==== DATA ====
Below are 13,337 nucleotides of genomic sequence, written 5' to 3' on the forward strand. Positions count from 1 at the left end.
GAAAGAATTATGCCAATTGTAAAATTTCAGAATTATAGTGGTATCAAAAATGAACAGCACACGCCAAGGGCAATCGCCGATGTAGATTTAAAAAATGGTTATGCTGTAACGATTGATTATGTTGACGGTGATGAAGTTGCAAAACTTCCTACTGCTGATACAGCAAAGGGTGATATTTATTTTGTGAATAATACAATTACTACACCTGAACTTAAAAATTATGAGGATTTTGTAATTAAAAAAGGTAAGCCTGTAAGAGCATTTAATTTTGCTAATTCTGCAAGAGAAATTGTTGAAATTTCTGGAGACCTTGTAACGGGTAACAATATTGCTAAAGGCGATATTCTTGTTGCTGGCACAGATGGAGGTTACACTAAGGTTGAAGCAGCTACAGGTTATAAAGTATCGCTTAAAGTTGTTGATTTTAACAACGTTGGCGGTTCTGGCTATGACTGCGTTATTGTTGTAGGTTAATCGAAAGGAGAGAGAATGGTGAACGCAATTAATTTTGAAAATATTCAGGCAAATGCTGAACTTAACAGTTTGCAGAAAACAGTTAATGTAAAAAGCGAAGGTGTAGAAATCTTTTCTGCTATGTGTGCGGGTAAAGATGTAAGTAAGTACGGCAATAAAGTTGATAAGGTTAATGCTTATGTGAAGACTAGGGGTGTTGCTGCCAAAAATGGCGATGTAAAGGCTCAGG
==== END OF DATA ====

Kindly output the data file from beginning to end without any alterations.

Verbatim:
Below are 13,337 nucleotides of genomic sequence, written 5' to 3' on the forward strand. Positions count from 1 at the left end.
GAAAGAATTATGCCAATTGTAAAATTTCAGAATTATAGTGGTATCAAAAATGAACAGCACACGCCAAGGGCAATCGCCGATGTAGATTTAAAAAATGGTTATGCTGTAACGATTGATTATGTTGACGGTGATGAAGTTGCAAAACTTCCTACTGCTGATACAGCAAAGGGTGATATTTATTTTGTGAATAATACAATTACTACACCTGAACTTAAAAATTATGAGGATTTTGTAATTAAAAAAGGTAAGCCTGTAAGAGCATTTAATTTTGCTAATTCTGCAAGAGAAATTGTTGAAATTTCTGGAGACCTTGTAACGGGTAACAATATTGCTAAAGGCGATATTCTTGTTGCTGGCACAGATGGAGGTTACACTAAGGTTGAAGCAGCTACAGGTTATAAAGTATCGCTTAAAGTTGTTGATTTTAACAACGTTGGCGGTTCTGGCTATGACTGCGTTATTGTTGTAGGTTAATCGAAAGGAGAGAGAATGGTGAACGCAATTAATTTTGAAAATATTCAGGCAAATGCTGAACTTAACAGTTTGCAGAAAACAGTTAATGTAAAAAGCGAAGGTGTAGAAATCTTTTCTGCTATGTGTGCGGGTAAAGATGTAAGTAAGTACGGCAATAAAGTTGATAAGGTTAATGCTTATGTGAAGACTAGGGGTGTTGCTGCCAAAAATGGCGATGTAAAGGCTCAGG